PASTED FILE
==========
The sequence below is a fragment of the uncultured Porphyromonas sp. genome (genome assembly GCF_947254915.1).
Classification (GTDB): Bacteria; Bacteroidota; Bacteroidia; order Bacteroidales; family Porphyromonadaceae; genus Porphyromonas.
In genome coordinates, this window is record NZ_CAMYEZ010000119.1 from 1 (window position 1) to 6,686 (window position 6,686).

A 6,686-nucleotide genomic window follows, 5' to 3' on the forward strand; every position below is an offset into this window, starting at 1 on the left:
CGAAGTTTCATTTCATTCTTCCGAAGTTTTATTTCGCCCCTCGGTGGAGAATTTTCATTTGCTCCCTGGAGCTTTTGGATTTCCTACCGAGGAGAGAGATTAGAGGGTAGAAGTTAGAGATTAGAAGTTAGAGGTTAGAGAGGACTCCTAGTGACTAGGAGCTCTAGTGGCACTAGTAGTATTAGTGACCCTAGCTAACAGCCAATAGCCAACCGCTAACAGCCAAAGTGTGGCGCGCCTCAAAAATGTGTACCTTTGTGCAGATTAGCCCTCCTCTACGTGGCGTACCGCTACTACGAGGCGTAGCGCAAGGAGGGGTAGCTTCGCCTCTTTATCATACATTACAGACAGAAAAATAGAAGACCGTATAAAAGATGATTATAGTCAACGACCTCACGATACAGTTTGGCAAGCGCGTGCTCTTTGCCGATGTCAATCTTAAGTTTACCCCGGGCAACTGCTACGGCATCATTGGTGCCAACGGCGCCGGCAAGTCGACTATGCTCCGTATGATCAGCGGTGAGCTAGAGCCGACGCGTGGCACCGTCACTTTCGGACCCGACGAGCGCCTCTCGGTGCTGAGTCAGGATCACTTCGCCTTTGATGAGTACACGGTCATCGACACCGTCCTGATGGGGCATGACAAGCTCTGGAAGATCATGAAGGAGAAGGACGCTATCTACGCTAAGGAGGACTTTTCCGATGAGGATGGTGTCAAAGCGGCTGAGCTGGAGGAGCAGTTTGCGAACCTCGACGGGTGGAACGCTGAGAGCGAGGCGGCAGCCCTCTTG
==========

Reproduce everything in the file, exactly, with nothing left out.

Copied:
The sequence below is a fragment of the uncultured Porphyromonas sp. genome (genome assembly GCF_947254915.1).
Classification (GTDB): Bacteria; Bacteroidota; Bacteroidia; order Bacteroidales; family Porphyromonadaceae; genus Porphyromonas.
In genome coordinates, this window is record NZ_CAMYEZ010000119.1 from 1 (window position 1) to 6,686 (window position 6,686).

A 6,686-nucleotide genomic window follows, 5' to 3' on the forward strand; every position below is an offset into this window, starting at 1 on the left:
CGAAGTTTCATTTCATTCTTCCGAAGTTTTATTTCGCCCCTCGGTGGAGAATTTTCATTTGCTCCCTGGAGCTTTTGGATTTCCTACCGAGGAGAGAGATTAGAGGGTAGAAGTTAGAGATTAGAAGTTAGAGGTTAGAGAGGACTCCTAGTGACTAGGAGCTCTAGTGGCACTAGTAGTATTAGTGACCCTAGCTAACAGCCAATAGCCAACCGCTAACAGCCAAAGTGTGGCGCGCCTCAAAAATGTGTACCTTTGTGCAGATTAGCCCTCCTCTACGTGGCGTACCGCTACTACGAGGCGTAGCGCAAGGAGGGGTAGCTTCGCCTCTTTATCATACATTACAGACAGAAAAATAGAAGACCGTATAAAAGATGATTATAGTCAACGACCTCACGATACAGTTTGGCAAGCGCGTGCTCTTTGCCGATGTCAATCTTAAGTTTACCCCGGGCAACTGCTACGGCATCATTGGTGCCAACGGCGCCGGCAAGTCGACTATGCTCCGTATGATCAGCGGTGAGCTAGAGCCGACGCGTGGCACCGTCACTTTCGGACCCGACGAGCGCCTCTCGGTGCTGAGTCAGGATCACTTCGCCTTTGATGAGTACACGGTCATCGACACCGTCCTGATGGGGCATGACAAGCTCTGGAAGATCATGAAGGAGAAGGACGCTATCTACGCTAAGGAGGACTTTTCCGATGAGGATGGTGTCAAAGCGGCTGAGCTGGAGGAGCAGTTTGCGAACCTCGACGGGTGGAACGCTGAGAGCGAGGCGGCAGCCCTCTTG